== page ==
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Last year, Sainbury's Chichester was the official refueling point for the Festival of Speed and I remenber signs saying something like you could only fill 2 x 20l cans at one time if you were a competitor. 5l as normal for us plebs.
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Old 21 May 2004, 06:53   #6
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I've seen jet skiiers filling up containers desined to carry water at my local Sainsburys, one guy even had a container that said "for distilled water only" surely thats not right, i use 20 litre jerry cans designed to carry petrol or diesel around, if i had an accident i'd stand at least half a chance of them not being ruptured, a plastic water bottle or container is however potentially a bomb .....but then again the average jet skiier has got a brain as small as his boat anyway, or maybe they live that close to the edge its a buzz risking it all for the sport !!
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Old 21 May 2004, 07:59   #7
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Quote:
Originally Posted by Phil
my local garage had a visit from a licencing officer recently and were advised that the container must indicate that petrol is carried i.e. according to him a label or marker pen etc.

No problem about filling my 2 -20 litre jerries although I 've heard of others having limits

At worse go to Tescos or somewhere busy and pay by credit card at the pump -the chances of any one noticing /being bothered etc is remote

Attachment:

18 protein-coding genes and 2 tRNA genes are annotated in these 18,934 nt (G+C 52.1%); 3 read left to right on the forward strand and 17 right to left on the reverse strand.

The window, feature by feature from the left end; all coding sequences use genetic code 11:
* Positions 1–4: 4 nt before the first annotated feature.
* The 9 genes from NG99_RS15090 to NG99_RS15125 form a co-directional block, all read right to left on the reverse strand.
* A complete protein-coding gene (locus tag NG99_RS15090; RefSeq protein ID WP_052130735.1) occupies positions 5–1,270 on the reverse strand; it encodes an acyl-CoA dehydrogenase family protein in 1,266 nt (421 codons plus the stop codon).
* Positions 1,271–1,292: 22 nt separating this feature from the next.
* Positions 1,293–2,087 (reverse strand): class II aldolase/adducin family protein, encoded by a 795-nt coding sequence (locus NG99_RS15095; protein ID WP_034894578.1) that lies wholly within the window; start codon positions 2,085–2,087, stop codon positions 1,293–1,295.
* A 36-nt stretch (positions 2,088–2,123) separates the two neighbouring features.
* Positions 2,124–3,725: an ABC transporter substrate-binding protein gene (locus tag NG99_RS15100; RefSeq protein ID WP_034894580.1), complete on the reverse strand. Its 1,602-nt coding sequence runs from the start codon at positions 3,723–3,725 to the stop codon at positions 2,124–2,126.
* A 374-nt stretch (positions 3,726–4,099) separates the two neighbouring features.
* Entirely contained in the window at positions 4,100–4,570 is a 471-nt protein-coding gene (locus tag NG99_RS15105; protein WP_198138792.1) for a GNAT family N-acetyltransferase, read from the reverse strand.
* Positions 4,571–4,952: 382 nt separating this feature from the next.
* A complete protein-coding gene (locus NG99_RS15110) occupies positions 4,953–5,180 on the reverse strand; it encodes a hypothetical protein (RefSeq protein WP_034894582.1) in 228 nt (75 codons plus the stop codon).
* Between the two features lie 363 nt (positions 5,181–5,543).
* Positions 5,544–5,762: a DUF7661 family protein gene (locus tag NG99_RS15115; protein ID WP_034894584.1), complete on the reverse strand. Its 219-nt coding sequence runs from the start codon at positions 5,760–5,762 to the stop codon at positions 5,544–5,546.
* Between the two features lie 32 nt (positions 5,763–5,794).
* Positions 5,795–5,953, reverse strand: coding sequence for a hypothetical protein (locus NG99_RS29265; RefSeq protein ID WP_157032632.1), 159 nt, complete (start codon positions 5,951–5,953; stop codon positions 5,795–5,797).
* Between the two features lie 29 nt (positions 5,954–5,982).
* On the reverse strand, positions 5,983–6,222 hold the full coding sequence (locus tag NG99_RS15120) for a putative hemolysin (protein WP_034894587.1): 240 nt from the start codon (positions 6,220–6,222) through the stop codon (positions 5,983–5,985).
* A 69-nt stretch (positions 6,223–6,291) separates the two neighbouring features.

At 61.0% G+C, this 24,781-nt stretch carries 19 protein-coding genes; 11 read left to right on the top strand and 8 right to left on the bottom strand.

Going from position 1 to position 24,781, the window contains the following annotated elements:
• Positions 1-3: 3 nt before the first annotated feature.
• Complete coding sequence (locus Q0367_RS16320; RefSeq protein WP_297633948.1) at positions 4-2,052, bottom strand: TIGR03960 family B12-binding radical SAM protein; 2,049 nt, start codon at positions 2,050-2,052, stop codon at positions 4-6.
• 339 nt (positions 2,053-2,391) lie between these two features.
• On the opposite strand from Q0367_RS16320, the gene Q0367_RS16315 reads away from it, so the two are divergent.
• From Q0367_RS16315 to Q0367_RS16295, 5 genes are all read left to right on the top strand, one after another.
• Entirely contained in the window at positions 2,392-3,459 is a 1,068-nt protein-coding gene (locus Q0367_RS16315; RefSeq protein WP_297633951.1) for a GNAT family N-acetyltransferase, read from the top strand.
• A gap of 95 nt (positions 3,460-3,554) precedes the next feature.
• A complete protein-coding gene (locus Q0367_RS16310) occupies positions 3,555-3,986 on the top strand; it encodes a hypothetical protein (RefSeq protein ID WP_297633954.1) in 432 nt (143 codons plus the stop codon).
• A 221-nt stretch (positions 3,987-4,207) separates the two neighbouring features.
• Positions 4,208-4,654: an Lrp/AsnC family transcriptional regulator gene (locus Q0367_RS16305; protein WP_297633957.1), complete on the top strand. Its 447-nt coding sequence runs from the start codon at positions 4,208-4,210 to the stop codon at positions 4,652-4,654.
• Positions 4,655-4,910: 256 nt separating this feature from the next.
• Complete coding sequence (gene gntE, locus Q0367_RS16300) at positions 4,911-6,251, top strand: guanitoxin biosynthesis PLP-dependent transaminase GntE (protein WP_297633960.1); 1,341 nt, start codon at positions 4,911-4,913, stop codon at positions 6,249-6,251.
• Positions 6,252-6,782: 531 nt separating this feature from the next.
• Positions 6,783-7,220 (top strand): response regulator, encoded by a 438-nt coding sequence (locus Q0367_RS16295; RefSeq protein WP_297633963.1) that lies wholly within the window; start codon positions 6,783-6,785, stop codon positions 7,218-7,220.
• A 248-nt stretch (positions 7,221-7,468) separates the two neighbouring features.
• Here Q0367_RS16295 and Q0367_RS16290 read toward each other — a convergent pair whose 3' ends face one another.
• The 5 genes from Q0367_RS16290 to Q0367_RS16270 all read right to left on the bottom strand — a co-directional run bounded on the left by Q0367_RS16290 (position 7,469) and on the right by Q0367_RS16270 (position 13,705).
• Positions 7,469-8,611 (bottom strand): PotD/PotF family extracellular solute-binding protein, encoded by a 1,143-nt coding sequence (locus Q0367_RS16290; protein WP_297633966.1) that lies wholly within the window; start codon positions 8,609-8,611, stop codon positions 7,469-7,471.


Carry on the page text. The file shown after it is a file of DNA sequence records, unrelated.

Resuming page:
I tried this with a 20L plastic petrol can at tesco in the IOW and they were mad busy. They turned the pump off and came out to tell me I was only aload 5L.
Went to the garage round the corner to fill the rest up.
Now bought The metal Jerry cans
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Old 21 May 2004, 08:03   #8
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Quote:
Originally Posted by Steve Care
I tried this with a 20L plastic petrol can at tesco in the IOW and they were mad busy. They turned the pump off and came out to tell me I was only aload 5L.
Had no trouble at all from them when I filled up my 20L o/b tank - far right hand lane, back pump is best
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Old 21 May 2004, 08:38   #9
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Quote:
Originally Posted by Ribald
Had no trouble at all from them when I filled up my 20L o/b tank - far right hand lane, back pump is best
Same pump that I use.....but that's our cover blown now!